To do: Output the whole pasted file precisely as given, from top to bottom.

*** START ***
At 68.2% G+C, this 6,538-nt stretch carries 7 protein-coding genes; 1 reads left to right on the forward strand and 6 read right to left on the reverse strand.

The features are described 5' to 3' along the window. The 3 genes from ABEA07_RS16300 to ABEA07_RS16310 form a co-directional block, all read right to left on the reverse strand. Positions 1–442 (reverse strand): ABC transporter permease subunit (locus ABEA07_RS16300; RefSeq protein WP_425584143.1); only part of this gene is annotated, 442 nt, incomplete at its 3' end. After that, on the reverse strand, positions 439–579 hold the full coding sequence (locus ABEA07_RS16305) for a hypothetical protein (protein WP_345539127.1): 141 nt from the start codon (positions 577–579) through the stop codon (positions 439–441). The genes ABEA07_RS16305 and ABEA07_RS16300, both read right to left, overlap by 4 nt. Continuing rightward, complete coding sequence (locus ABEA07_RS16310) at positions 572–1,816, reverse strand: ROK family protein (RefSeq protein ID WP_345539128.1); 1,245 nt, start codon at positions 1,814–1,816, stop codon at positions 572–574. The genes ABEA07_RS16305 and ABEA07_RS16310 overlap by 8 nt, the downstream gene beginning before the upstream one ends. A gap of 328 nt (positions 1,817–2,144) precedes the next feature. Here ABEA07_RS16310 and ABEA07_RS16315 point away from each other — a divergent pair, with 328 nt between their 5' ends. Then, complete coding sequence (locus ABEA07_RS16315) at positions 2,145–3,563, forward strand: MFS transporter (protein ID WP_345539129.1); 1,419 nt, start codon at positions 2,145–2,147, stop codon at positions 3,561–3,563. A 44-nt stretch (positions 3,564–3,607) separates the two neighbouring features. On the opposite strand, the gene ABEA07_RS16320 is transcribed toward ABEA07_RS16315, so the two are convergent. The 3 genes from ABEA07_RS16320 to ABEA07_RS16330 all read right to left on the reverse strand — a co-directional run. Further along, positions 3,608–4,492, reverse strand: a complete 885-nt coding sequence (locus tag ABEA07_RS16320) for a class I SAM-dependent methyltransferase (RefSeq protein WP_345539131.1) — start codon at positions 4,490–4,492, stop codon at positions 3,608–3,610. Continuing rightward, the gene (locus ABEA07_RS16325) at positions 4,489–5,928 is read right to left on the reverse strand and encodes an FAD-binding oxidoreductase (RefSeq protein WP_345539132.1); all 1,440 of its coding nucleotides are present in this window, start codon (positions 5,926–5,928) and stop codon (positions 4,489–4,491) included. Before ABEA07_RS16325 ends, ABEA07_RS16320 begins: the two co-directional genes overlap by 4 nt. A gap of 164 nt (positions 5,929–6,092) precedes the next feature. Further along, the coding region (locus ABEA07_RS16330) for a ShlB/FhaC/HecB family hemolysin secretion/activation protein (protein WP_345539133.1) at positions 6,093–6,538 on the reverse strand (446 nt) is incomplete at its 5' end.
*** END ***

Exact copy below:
At 68.2% G+C, this 6,538-nt stretch carries 7 protein-coding genes; 1 reads left to right on the forward strand and 6 read right to left on the reverse strand.

The features are described 5' to 3' along the window. The 3 genes from ABEA07_RS16300 to ABEA07_RS16310 form a co-directional block, all read right to left on the reverse strand. Positions 1–442 (reverse strand): ABC transporter permease subunit (locus ABEA07_RS16300; RefSeq protein WP_425584143.1); only part of this gene is annotated, 442 nt, incomplete at its 3' end. After that, on the reverse strand, positions 439–579 hold the full coding sequence (locus ABEA07_RS16305) for a hypothetical protein (protein WP_345539127.1): 141 nt from the start codon (positions 577–579) through the stop codon (positions 439–441). The genes ABEA07_RS16305 and ABEA07_RS16300, both read right to left, overlap by 4 nt. Continuing rightward, complete coding sequence (locus ABEA07_RS16310) at positions 572–1,816, reverse strand: ROK family protein (RefSeq protein ID WP_345539128.1); 1,245 nt, start codon at positions 1,814–1,816, stop codon at positions 572–574. The genes ABEA07_RS16305 and ABEA07_RS16310 overlap by 8 nt, the downstream gene beginning before the upstream one ends. A gap of 328 nt (positions 1,817–2,144) precedes the next feature. Here ABEA07_RS16310 and ABEA07_RS16315 point away from each other — a divergent pair, with 328 nt between their 5' ends. Then, complete coding sequence (locus ABEA07_RS16315) at positions 2,145–3,563, forward strand: MFS transporter (protein ID WP_345539129.1); 1,419 nt, start codon at positions 2,145–2,147, stop codon at positions 3,561–3,563. A 44-nt stretch (positions 3,564–3,607) separates the two neighbouring features. On the opposite strand, the gene ABEA07_RS16320 is transcribed toward ABEA07_RS16315, so the two are convergent. The 3 genes from ABEA07_RS16320 to ABEA07_RS16330 all read right to left on the reverse strand — a co-directional run. Further along, positions 3,608–4,492, reverse strand: a complete 885-nt coding sequence (locus tag ABEA07_RS16320) for a class I SAM-dependent methyltransferase (RefSeq protein WP_345539131.1) — start codon at positions 4,490–4,492, stop codon at positions 3,608–3,610. Continuing rightward, the gene (locus ABEA07_RS16325) at positions 4,489–5,928 is read right to left on the reverse strand and encodes an FAD-binding oxidoreductase (RefSeq protein WP_345539132.1); all 1,440 of its coding nucleotides are present in this window, start codon (positions 5,926–5,928) and stop codon (positions 4,489–4,491) included. Before ABEA07_RS16325 ends, ABEA07_RS16320 begins: the two co-directional genes overlap by 4 nt. A gap of 164 nt (positions 5,929–6,092) precedes the next feature. Further along, the coding region (locus ABEA07_RS16330) for a ShlB/FhaC/HecB family hemolysin secretion/activation protein (protein WP_345539133.1) at positions 6,093–6,538 on the reverse strand (446 nt) is incomplete at its 5' end.